My endurance athlete friend has been mentioning Daily Mile for about a year now.
It is billed as a social training log for runners, triathletes, and cyclists. DailyMile claims it is the easiest way to share your training with friends and stay motivated.
I didn’t understand why anyone needed another social networking site for athletes. I have a blog. I have a Facebook. There’s Runnersworld.com. Twitter. My running club site. etc., etc., etc.
I finally logged onto the site, just to take a look. I wasn’t sold at first, but I liked the look of the training log. So let’s start there.
It’s very user friendly and tracks just the right amount of detail: distance, time, pace, effort, terrain, weather, and shoes. You can view by day, week, month, year, or lifetime stats. If you are a triathlete, you can slice it by sport. It even tells you how many donuts you have burned over your lifetime of running. A little humor is always a good thing!
Then I started getting “friend requests”. I kept thinking, “Why would anyone I didn’t know want to follow my training? How boring.”
But then I met Tara, Darcy, Dave, and others. Tara is a mother who, like me, completed her first 50M last year and is now training for her first 100M. Darcy just finished the C25K program (couch to 5K). Dave, a dad, runs his first 100M next month. I ask them questions, follow their training, and hopefully help motivate them. They do the same for me. I learn about a lot of races and training programs that normally would never cross my path.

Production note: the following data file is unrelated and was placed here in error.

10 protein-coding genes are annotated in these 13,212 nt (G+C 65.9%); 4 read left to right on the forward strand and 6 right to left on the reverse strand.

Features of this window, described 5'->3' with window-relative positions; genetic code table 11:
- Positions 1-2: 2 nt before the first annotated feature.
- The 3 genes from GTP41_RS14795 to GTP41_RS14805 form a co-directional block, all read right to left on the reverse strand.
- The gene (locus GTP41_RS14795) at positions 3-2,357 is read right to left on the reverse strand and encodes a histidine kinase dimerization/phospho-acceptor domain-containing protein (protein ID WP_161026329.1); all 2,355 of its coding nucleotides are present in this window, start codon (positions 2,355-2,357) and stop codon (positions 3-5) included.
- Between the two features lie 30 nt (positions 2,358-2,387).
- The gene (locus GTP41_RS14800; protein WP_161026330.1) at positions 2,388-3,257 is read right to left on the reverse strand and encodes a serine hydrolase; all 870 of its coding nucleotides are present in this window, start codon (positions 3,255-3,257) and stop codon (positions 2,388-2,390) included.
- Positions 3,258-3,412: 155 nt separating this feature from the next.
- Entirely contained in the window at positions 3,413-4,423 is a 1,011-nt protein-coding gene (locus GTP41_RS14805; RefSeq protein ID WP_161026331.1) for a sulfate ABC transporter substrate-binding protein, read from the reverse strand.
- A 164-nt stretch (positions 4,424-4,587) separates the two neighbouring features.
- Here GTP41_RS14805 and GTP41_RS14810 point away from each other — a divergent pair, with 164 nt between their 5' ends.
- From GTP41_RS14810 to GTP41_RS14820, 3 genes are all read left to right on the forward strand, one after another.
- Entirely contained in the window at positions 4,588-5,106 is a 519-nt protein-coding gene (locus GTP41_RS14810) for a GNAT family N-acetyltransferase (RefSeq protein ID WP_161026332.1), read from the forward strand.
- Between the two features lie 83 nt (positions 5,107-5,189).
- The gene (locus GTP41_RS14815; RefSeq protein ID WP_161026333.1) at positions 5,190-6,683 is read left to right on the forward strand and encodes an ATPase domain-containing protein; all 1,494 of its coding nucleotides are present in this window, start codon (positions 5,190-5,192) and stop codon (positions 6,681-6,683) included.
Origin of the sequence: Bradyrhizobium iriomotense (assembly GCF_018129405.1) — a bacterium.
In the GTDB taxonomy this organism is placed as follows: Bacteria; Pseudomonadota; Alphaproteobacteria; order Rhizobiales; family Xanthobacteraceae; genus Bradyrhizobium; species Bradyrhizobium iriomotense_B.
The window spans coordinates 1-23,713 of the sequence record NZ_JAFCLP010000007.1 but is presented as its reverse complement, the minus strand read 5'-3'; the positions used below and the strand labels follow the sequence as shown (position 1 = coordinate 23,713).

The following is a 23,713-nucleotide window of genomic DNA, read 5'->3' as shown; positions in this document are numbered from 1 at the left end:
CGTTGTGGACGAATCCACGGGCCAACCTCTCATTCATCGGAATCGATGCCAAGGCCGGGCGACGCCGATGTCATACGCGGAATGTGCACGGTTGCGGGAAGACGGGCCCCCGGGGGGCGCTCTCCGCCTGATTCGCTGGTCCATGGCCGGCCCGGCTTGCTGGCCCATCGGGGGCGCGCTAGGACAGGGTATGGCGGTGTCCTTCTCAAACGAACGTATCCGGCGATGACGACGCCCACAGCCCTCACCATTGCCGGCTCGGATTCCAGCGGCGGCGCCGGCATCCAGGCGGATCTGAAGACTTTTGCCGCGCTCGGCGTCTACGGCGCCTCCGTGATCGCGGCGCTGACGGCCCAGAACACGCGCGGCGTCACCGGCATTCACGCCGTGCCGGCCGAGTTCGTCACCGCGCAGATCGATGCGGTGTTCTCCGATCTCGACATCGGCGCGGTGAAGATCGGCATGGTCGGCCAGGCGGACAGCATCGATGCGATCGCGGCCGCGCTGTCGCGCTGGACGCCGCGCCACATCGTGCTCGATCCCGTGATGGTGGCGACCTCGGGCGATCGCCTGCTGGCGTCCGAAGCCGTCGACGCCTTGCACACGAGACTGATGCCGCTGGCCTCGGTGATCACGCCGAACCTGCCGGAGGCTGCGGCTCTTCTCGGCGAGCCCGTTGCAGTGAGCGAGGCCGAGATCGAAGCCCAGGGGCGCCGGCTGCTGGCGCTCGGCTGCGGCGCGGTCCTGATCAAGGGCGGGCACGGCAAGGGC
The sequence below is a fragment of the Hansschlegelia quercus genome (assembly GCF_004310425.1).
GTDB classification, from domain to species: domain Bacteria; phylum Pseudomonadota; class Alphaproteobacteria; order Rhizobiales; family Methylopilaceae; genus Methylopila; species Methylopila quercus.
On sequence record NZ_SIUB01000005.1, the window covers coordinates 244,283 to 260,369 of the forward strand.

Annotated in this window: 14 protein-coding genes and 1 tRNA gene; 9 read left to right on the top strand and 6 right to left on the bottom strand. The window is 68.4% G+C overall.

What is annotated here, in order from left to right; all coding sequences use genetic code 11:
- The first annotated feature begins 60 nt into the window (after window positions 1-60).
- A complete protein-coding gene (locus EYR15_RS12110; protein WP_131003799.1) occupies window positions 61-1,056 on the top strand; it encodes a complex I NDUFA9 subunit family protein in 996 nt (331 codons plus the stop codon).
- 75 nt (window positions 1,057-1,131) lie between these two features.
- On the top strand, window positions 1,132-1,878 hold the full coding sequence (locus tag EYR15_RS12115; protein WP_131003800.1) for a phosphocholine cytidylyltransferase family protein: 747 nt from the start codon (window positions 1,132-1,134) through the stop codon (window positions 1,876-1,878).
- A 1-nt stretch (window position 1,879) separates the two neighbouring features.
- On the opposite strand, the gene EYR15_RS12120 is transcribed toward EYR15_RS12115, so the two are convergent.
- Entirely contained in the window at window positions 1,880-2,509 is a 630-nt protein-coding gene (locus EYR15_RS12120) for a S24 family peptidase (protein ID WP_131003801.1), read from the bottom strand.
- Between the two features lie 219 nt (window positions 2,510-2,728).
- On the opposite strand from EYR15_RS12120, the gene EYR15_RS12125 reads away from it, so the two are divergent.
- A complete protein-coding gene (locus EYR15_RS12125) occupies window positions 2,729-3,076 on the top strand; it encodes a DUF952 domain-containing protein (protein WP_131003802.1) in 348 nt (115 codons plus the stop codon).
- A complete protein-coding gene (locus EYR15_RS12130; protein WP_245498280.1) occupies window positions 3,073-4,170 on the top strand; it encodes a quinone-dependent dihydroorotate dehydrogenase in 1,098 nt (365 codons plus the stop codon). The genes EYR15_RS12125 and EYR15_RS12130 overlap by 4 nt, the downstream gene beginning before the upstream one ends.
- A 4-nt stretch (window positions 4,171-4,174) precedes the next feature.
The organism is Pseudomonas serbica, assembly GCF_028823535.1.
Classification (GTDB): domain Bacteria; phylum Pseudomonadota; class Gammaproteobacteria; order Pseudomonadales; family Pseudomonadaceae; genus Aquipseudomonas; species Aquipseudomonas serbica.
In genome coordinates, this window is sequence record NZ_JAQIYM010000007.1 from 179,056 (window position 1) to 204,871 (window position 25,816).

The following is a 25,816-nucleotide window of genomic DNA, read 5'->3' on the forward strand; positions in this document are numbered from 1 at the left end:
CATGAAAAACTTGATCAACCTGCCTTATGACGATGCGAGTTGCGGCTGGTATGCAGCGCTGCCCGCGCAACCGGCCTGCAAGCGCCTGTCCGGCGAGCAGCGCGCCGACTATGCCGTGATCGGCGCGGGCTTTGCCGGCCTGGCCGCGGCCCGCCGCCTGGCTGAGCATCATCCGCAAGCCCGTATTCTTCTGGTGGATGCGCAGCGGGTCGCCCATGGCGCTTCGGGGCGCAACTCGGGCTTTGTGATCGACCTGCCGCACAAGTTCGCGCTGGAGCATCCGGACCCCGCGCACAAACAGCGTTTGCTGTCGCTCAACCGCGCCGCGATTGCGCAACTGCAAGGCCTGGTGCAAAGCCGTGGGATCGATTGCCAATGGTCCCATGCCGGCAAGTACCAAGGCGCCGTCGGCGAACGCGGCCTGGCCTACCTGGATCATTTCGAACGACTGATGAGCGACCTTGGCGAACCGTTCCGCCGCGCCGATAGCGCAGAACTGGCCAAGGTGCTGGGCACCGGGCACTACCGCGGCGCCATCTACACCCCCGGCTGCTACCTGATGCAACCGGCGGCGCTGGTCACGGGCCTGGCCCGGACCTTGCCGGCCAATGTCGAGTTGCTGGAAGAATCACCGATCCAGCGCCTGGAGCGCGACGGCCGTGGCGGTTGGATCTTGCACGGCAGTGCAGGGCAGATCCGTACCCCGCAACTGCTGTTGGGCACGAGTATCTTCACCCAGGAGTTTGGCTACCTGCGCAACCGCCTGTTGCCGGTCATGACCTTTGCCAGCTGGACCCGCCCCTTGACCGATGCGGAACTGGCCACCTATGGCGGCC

Other cool things about Daily Mile: Forums, Events, Communities, and Challenges. Here is a sampling of Challenges highlighted today: Run 100 miles (634 participants), Run around the world (171 participants), 2010 miles in 2010 (117 participants).
Need a new route close to where you live? You can find that too, and you can share routes with others.
Launched December 18, 2008, Daily Miles claims 4, 262, 418 total miles have been logged by their athletes. That is pretty impressive. You can search for races anywhere in the world and post race reviews. A number of runners post videos and photos. I find this not only interesting, but useful! One of my “friends” just posted a series of videos from the Bandera 100K. These will prove invaluable for any future competitor.
You can send “motivation” to other athletes, or “smack talk” for fun. You can also link your Daily Mile log to many blog sites and Facebook (although, I can’t figure it out for WordPress), and import your Nike+ data.
One outcome of Daily Mile, I don’t seem to be blogging as much! So I decided to combine the two, and blog about my favorite new running site.